3 Ways to Support Our Veterans Year-Round
Advocacy Veterans Day may offer us a key reminder to show our service men and women support, but those close to our troops know a single day isn’t enough.
Every November 11, America’s attention and gratitude is focused on the military veterans who have served their country. However, Dr. J.D. Crouch II, the president and CEO of the United Services Organization (USO), emphasizes the importance of continuing to provide support and gratitude to military service members every day.
Dr. Crouch says there are three tenets to follow when supporting veterans: learn something, say something and do something.
Learn something: Fewer than 1 percent of Americans serve or have served in the military. Learn something about serving and form connections with those who do.
Say something: “If you see a service member, say, ‘Thank you for your service,’” said Dr. Crouch. “That is something that the USO tries to do all the time, and it makes a difference to people.”
Do something: There are many organizations that allow civilians to be engaged in helping veterans. Anyone can volunteer, donate or spread the word.
The full picture
Frequently, Dr. Crouch says, people associate military service with wartime, but that neglects a significant portion of America’s troops who remain deployed overseas, stationed in countries all over the world. This can be incredibly isolating for American soldiers.
“Even when wars end, we still have troops stationed overseas. They’re still away from home,” said Dr. Crouch. “When most of us think about life in the military, we think of the risks of life and limb. Of course, that is the reality for some of them, but the fundamental challenge of military life is really one of separation. People are separated from their family and their country, and they’re governed by different laws until they return to civilian life.”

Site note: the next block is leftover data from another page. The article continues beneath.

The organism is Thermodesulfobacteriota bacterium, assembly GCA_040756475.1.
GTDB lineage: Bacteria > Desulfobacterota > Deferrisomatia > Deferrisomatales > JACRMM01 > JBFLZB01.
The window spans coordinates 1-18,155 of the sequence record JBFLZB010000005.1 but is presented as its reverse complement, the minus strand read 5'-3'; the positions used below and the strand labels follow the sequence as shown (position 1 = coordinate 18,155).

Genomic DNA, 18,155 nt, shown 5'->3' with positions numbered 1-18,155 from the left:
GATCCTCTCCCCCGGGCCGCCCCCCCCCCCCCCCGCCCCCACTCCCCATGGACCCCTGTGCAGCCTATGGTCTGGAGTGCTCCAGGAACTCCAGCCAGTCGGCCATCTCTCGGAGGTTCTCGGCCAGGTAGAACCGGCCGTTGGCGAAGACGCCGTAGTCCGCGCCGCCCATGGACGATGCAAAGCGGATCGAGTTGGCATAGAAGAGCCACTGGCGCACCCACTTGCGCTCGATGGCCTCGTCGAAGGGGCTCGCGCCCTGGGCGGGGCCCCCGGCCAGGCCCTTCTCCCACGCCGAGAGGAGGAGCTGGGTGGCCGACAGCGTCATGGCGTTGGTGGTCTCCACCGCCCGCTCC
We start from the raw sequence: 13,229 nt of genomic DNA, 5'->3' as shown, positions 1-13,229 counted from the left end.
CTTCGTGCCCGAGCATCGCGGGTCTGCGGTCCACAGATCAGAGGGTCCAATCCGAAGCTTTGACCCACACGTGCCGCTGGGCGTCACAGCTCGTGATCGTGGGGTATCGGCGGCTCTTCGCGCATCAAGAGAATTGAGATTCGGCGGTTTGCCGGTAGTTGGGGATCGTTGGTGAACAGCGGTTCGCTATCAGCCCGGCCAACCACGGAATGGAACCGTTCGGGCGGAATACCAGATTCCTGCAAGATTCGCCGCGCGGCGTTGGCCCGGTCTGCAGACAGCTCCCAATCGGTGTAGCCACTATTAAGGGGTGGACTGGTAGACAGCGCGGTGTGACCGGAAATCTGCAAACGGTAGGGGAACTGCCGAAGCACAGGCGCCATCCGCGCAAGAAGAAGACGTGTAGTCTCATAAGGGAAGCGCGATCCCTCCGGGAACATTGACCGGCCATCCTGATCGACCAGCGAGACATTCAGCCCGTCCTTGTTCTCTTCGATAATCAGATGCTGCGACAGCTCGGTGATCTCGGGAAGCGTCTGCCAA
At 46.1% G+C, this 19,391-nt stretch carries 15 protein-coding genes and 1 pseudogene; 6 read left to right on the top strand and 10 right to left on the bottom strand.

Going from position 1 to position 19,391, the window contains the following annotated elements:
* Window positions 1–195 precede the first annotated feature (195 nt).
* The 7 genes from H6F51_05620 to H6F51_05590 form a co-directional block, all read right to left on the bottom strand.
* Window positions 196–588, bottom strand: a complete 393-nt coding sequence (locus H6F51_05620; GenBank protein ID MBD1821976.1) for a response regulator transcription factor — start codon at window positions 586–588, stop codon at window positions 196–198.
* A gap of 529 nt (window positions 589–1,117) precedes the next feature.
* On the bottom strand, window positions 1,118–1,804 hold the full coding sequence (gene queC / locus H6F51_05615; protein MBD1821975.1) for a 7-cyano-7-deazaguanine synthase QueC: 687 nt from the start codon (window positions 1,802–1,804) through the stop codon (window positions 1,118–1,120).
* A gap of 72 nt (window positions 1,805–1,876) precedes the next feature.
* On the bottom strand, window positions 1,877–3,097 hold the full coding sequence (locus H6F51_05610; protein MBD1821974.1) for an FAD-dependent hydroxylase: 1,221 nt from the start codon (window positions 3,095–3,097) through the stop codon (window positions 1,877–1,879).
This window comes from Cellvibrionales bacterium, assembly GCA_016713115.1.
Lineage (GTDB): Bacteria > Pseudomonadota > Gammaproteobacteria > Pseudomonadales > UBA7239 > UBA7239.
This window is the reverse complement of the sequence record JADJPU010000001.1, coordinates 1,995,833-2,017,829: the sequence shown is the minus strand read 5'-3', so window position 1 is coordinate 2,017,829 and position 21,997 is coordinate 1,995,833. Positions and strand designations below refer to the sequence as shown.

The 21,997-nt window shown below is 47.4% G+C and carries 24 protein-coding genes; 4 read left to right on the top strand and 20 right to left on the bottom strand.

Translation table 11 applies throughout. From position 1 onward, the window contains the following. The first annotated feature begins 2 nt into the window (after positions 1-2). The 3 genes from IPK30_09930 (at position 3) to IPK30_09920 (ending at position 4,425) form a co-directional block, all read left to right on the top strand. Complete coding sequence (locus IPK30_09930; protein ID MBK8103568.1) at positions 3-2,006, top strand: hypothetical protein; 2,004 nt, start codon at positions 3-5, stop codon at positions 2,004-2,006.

Taste of home
To help address this problem, the USO also has programs that help those in the military celebrate American holidays like Thanksgiving while overseas, also sending care packages geared toward national past times like Super Bowl parties. These small comforts can mean the world to someone feeling isolated in a country that’s not their own.
“We have an all-volunteer force. If we want people to keep volunteering we need to make sure they have that connection back to family, home and country.”
One of the most prevalent issues that veterans face after their service is the difficulty in adjusting to normal life when they return home.
“Veterans need a plan,” said Dr. Crouch, and programs like the USO’s Transition 360 Alliance are designed to tackle those needs. “Research shows that having a community reintegration plan, developing a career path and having family support are the three necessary components for successful veterans.”
Standing up, standing out
More than anything, Dr. Crouch said, the military needs the support of its country, year-round—and the more we can do, the better. “If you want to be engaged, there are great organizations where you can spread the word, you can donate, or you can volunteer your time.
“We have an all-volunteer force,” he said. “If we want people to keep volunteering we need to make sure they have that connection back to family, home and country. It is vital to the nation’s future that we continue to support our military.”